Weird Crap I Cook: Shad Roe & Veal Brains

Last weekend we headed down to Naples to visit Mommy Ryan and get away from the cold weather in Boston.  If you’ve briefly visited Naples before, you might not think highly of the food scene there; lots of small strip mall restaurants or overpriced large restaurants downtown.  But, after a few years of visits to Naples I can confidently say it is one of my favorite places to eat despite then having to go shirtless at the beach and pool.  The food is diverse, high quality, and spans regional cuisine from across the country and other cultures as well.  Makes sense considering people move there from pretty much everywhere and want their favorite comfort foods nearby.

While visiting I sampled some incredible pastrami from Pastrami Dan’s (a retired New Yorker), fried sheep’s milk cheese with chicken livers and tender octopus from Pelagos, upscale Mexican from Masa, and traditional seafood at Kelly’s.  The bakeries and raw materials to cook at home are equally as diverse and awse.  A few examples:

Bells beer.  Tough to find outside of michigan but available in pretty much every grocery store around Naples.  Not a huge fan of the Oberon, but the Two Hearted Ale is a top 10 beer for me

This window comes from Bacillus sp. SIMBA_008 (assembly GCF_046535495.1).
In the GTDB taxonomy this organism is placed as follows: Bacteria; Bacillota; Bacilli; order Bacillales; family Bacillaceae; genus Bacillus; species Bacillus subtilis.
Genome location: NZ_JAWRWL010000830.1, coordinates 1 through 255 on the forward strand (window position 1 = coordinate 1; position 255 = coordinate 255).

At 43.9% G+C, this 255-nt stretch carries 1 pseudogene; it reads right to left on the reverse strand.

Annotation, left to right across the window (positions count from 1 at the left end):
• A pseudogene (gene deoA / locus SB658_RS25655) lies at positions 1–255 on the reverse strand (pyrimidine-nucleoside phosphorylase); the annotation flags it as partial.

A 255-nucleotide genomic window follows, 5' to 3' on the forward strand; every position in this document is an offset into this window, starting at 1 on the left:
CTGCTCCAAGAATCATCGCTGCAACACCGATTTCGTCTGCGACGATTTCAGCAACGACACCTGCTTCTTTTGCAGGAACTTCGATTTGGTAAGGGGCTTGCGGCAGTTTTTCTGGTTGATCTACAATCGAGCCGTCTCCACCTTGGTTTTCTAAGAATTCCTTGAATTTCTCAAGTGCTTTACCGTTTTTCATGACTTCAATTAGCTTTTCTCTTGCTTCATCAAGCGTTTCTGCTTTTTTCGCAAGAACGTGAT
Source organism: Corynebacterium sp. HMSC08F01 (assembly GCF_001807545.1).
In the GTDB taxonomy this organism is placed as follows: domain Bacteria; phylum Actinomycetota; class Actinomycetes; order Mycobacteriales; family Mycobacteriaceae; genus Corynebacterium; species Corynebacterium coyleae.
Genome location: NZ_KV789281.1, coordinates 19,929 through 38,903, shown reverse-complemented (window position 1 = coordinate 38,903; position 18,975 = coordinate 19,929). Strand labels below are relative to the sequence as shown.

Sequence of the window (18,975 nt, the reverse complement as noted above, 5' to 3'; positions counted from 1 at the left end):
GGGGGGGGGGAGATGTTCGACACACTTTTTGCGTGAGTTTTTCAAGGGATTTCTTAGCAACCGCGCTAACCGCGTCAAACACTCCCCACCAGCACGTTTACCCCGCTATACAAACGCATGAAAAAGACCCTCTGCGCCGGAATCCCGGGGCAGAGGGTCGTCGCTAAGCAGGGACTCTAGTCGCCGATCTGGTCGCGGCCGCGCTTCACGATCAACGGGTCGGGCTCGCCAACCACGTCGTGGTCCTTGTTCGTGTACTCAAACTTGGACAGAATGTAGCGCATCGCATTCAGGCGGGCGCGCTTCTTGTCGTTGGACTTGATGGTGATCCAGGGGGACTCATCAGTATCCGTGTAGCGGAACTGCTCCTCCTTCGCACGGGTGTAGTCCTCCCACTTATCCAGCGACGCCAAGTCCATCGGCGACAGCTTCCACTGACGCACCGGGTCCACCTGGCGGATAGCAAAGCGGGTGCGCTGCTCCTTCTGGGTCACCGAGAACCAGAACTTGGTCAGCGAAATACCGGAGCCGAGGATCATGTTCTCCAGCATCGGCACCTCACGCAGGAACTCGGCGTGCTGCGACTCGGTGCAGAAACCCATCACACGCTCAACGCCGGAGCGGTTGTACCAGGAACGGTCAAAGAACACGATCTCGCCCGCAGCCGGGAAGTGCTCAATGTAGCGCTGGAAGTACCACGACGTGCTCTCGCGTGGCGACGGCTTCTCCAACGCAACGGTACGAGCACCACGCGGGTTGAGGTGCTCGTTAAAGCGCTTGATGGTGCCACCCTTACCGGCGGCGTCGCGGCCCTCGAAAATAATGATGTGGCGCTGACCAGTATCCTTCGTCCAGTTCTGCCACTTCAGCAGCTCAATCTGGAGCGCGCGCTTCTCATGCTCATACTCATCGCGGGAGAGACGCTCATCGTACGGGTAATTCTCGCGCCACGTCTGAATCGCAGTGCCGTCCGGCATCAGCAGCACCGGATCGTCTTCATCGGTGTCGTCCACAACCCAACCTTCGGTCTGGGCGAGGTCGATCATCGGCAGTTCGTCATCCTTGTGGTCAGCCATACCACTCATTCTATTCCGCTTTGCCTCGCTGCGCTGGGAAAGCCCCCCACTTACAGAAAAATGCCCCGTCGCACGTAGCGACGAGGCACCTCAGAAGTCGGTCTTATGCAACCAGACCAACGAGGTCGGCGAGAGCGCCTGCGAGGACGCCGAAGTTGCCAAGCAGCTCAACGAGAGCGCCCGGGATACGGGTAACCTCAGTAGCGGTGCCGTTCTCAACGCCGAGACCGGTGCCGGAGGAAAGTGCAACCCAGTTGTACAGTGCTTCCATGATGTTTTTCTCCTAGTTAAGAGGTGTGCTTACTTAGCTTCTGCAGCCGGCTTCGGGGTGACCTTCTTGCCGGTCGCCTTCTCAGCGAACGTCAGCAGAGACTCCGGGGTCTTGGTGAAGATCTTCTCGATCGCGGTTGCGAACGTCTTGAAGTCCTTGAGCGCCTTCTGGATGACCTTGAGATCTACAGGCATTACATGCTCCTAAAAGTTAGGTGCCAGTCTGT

Bells beer.  Tough to find outside of Michigan but available in pretty much every grocery store around Naples.  Not a huge fan of the Oberon, but the Two Hearted Ale is a top 10 beer for me

Those strip malls house small restaurants that make items like pissaladiere from Paris Bakery.  That's a croissant-like pastry rolled out and topped with onions cooked down in olive oil and anchovies.  Like the most confusing and buttery delicious pizza you've ever had

Paris Bakery lives in one of those anonymous strip malls and serves a mean pissaladiere.  That’s a croissant-like pastry rolled out and topped with onions that have been cooked down in olive oil and anchovies.  Like the most confusing and buttery delicious pizza you’ve ever had